Elliot Olsen has regained millions for clients injured by Legionnaires’ disease. If you or a family member were sickened in this WNC Legionnaires outbreak, you might have cause to file a Legionnaires lawsuit. Please call Elliot at (612) 337-6126 for a free consultation.

The North Carolina Department of Health and Human Services has confirmed 15 cases of Legionnaires’ disease in the western part of the state, including one death, all associated with the Mountain State Fair. That’s an increase of six cases in two days.

Nine cases have been confirmed in Buncombe County, and six more have been confirmed in Henderson County. Officials said all 15 patients spent time at the Mountain State Fair in Fletcher, although the fair has not been confirmed as the source of the outbreak.

Legionnaires’ disease – which is also called legionellosis or Legionella pneumonia – is a respiratory illness that is transmitted when people breathe in aerosolized water droplets, such as those from misting stations or large air conditioners.

The Mountain State Fair ran from Sept. 6-15 at the WNC Agricultural Center. Fair officials said more than 170,000 people attended the 10-day event.

WNC Legionnaires outbreak:
Symptoms? See your doctor

There were no misting stations or rides involving water at the fair, an Ag Center media representative told the Asheville Citizen Times. Multiple calls made by the Citizen Times to the contractor who supplied the rides and games at the fair have not been returned.

“We don’t yet know whether people might have been exposed to Legionella bacteria at the NC Mountain State Fair,” Dr. Zack Moore, the state epidemiologist, stated in news release distributed Tuesday. “As a precaution, we are recommending that anyone who went to the fair and has symptoms of pneumonia – like cough, fever or shortness of breath – see a doctor right away and talk with them about Legionnaires’ disease.”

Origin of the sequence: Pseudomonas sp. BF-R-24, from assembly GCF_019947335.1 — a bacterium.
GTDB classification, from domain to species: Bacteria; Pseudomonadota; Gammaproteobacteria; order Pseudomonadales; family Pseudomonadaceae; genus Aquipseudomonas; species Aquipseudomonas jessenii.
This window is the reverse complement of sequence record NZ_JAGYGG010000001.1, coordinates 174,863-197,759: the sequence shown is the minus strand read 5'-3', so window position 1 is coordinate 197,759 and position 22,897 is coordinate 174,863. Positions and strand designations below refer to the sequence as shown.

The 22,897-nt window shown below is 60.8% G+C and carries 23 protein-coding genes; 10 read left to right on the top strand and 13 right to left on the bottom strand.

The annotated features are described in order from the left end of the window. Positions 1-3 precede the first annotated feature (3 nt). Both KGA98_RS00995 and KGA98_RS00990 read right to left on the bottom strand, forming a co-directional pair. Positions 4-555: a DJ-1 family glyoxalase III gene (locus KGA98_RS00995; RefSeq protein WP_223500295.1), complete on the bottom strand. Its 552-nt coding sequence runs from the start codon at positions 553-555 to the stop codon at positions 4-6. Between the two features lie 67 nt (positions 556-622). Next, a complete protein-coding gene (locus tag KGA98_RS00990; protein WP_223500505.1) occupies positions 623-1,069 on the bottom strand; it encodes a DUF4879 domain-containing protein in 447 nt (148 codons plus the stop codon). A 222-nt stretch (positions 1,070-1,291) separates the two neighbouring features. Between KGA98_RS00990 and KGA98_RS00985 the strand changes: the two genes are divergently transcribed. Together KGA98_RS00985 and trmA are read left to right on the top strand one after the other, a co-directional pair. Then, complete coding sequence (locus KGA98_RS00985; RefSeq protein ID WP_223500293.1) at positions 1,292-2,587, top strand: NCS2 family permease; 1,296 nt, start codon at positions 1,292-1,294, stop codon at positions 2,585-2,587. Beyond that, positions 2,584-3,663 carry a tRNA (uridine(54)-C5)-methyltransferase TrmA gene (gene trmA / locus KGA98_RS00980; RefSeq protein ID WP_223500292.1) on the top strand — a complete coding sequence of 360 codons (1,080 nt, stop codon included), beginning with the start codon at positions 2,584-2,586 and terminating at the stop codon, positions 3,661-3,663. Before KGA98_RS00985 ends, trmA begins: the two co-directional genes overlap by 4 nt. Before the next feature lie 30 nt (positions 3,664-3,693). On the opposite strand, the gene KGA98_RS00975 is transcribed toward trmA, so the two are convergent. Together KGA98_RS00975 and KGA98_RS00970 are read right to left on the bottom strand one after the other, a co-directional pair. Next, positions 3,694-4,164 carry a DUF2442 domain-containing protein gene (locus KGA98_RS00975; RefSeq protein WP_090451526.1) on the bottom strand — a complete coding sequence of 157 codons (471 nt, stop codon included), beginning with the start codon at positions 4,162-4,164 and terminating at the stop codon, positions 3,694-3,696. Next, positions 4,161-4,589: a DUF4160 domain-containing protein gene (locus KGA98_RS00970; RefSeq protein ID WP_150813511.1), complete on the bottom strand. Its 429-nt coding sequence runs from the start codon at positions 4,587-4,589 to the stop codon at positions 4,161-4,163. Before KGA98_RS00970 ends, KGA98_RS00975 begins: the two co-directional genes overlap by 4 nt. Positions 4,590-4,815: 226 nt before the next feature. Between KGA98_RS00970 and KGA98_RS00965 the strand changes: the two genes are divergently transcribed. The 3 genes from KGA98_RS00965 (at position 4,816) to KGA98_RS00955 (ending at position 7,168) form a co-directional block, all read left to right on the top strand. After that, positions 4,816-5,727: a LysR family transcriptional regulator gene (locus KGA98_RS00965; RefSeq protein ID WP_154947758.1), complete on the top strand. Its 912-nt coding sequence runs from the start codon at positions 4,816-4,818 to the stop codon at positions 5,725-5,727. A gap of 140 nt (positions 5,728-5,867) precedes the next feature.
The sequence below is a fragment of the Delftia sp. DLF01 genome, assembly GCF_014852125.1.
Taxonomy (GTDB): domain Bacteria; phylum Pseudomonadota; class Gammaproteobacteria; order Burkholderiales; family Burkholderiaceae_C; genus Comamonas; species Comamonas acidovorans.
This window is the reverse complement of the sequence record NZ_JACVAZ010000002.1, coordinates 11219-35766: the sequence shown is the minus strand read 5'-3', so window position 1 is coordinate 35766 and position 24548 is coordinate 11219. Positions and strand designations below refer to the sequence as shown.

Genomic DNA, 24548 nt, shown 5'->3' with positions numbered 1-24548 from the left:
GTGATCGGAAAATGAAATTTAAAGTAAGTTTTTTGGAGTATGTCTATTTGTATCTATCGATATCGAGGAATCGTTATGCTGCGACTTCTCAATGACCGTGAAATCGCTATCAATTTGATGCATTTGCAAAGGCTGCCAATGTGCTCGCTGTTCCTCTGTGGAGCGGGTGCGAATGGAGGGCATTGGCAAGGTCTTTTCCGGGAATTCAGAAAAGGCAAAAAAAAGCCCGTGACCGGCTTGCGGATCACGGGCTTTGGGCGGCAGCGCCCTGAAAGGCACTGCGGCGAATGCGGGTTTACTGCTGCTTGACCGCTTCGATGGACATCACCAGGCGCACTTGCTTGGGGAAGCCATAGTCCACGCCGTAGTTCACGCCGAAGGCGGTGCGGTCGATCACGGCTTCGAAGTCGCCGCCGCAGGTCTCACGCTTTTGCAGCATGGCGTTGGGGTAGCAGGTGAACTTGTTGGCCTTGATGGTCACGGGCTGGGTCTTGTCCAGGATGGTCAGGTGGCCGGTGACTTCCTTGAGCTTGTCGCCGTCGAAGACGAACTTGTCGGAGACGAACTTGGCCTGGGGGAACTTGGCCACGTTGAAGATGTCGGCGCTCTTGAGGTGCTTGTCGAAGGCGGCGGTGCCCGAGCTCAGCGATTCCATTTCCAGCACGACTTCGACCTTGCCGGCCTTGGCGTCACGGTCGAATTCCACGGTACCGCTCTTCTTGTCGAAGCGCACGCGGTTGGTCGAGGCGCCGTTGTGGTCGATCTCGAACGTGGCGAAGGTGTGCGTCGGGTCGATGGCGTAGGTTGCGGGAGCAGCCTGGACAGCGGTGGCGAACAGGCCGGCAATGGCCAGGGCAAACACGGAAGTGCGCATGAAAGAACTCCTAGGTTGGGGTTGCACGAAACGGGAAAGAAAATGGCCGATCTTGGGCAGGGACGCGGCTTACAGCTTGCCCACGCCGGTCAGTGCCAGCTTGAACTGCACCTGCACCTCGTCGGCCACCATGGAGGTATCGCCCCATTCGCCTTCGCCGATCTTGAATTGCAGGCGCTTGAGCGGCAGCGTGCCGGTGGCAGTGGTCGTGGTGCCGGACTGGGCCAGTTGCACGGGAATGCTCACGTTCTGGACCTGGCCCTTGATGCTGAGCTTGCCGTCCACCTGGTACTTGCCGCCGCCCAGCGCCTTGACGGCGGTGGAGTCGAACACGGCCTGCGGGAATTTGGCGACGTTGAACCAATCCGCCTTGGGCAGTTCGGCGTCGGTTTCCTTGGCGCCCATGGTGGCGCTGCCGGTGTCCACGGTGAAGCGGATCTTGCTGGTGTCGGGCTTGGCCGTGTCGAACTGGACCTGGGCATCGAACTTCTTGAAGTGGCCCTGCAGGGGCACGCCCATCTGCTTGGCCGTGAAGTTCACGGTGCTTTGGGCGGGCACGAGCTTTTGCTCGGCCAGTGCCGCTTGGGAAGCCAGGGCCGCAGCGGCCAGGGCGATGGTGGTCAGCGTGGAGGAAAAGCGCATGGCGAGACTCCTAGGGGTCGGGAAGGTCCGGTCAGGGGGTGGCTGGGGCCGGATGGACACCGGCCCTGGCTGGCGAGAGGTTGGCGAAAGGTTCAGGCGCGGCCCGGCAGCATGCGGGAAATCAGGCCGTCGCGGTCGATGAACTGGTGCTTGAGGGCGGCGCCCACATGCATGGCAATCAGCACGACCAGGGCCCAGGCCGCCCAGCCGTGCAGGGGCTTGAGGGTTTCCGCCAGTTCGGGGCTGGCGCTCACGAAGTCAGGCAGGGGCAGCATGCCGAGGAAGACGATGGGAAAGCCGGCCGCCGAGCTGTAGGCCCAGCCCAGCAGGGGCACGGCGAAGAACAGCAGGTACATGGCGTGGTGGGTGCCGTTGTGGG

WNC Legionnaires outbreak grows, up to 15 confirmed cases

The WNC Legionnaires outbreak linked to the Mountain State Fair has grown to 15 confirmed cases, North Carolina health officials announced.

WNC Legionnaires outbreak:
Flu-like symptoms as well

Legionnaires’ disease is a potentially deadly type of pneumonia. Symptoms, which also resemble those of flu, usually develop two to 10 days after exposure to Legionella, and generally begin with:

  • headaches
  • muscle aches
  • chills and fever, which can be 104 degrees Fahrenheit or higher.

After the second or third day, symptoms usually worsen to include:

  • coughing, which can produce mucus or blood
  • shortness of breath (called dyspnea)
  • chest pains (called pleurisy, pleuritis, or pleuritic chest pains)
  • gastrointestinal problems, such as nausea, vomiting and diarrhea
  • confusion and other mental changes.

If you attended the Mountain State Fair and have any of the above symptoms, you should see your health-care provider immediately.

Legionnaires’ disease cannot be passed from person to person, and it is treatable with antibiotics if diagnosed early. If that does not occur, however, it can lead to severe complications.

WNC Legionnaires outbreak:
High-risk demographics

People 50 years old and older – especially those who smoke or have a chronic lung condition, such as COPD (chronic obstructive pulmonary disorder, most commonly emphysema or bronchitis) – are at a much higher risk of contracting Legionnaires’ disease. Other groups more susceptible to infection include:

  • people with a compromised immune system
  • organ-transplant recipients
  • people on a specific drug protocols, such as corticosteroids
  • alcoholics.

After Legionnaires’ disease has been diagnosed, hospitalization is almost always required. In the most severe cases, complications can include respiratory failure, kidney failure, septic shock, or even death – and about 10 percent of those infected will die from the infection.

WNC Legionnaires outbreak:
Information hot lines

For more information or to report possible cases of Legionnaires’ disease, the public is being asked to call the Division of Public Health at (919) 733-3419 or contact your local health department:

  • In Buncombe County, call (828) 250-5109.
  • In Haywood County, call (828) 452-6675.
  • In Henderson County, call (828) 694-6019.

In North Carolina, there were 83 cases of legionellosis reported through July of this year. In 2018, 175 cases were recorded, and between 2014 and 2018, there was an average of 198 cases per year, according to the NCDHHS communicable disease reports.

Think you might have cause to file a Legionnaires lawsuit? Legionnaires lawyer Elliot Olsen has decades of experience representing people injured by Legionnaires’ disease. You can discuss a Legionnaires lawsuit with Elliot for free by filling out the following form and submitting it: